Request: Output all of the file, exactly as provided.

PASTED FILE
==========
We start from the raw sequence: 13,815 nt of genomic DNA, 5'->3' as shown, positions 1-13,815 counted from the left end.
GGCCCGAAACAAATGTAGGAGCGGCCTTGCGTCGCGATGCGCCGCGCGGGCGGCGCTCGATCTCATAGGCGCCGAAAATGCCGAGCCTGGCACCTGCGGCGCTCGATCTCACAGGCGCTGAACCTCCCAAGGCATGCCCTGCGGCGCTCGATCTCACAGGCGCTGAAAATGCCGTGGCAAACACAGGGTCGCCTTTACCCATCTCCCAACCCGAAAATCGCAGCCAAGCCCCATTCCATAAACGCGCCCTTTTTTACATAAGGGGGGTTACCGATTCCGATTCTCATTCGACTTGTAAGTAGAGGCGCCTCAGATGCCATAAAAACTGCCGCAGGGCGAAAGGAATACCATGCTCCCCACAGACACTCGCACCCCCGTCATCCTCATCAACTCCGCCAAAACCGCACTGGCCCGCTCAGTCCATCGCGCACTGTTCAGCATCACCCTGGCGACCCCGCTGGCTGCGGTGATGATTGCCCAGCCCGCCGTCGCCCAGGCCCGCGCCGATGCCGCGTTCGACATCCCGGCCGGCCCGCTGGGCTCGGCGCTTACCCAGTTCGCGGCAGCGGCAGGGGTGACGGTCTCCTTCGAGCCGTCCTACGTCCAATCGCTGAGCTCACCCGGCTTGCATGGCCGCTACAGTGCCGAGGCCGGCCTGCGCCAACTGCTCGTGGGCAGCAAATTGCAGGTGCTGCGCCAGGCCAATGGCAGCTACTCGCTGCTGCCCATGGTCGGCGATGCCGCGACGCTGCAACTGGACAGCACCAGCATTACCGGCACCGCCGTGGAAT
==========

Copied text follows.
We start from the raw sequence: 13,815 nt of genomic DNA, 5'->3' as shown, positions 1-13,815 counted from the left end.
GGCCCGAAACAAATGTAGGAGCGGCCTTGCGTCGCGATGCGCCGCGCGGGCGGCGCTCGATCTCATAGGCGCCGAAAATGCCGAGCCTGGCACCTGCGGCGCTCGATCTCACAGGCGCTGAACCTCCCAAGGCATGCCCTGCGGCGCTCGATCTCACAGGCGCTGAAAATGCCGTGGCAAACACAGGGTCGCCTTTACCCATCTCCCAACCCGAAAATCGCAGCCAAGCCCCATTCCATAAACGCGCCCTTTTTTACATAAGGGGGGTTACCGATTCCGATTCTCATTCGACTTGTAAGTAGAGGCGCCTCAGATGCCATAAAAACTGCCGCAGGGCGAAAGGAATACCATGCTCCCCACAGACACTCGCACCCCCGTCATCCTCATCAACTCCGCCAAAACCGCACTGGCCCGCTCAGTCCATCGCGCACTGTTCAGCATCACCCTGGCGACCCCGCTGGCTGCGGTGATGATTGCCCAGCCCGCCGTCGCCCAGGCCCGCGCCGATGCCGCGTTCGACATCCCGGCCGGCCCGCTGGGCTCGGCGCTTACCCAGTTCGCGGCAGCGGCAGGGGTGACGGTCTCCTTCGAGCCGTCCTACGTCCAATCGCTGAGCTCACCCGGCTTGCATGGCCGCTACAGTGCCGAGGCCGGCCTGCGCCAACTGCTCGTGGGCAGCAAATTGCAGGTGCTGCGCCAGGCCAATGGCAGCTACTCGCTGCTGCCCATGGTCGGCGATGCCGCGACGCTGCAACTGGACAGCACCAGCATTACCGGCACCGCCGTGGAAT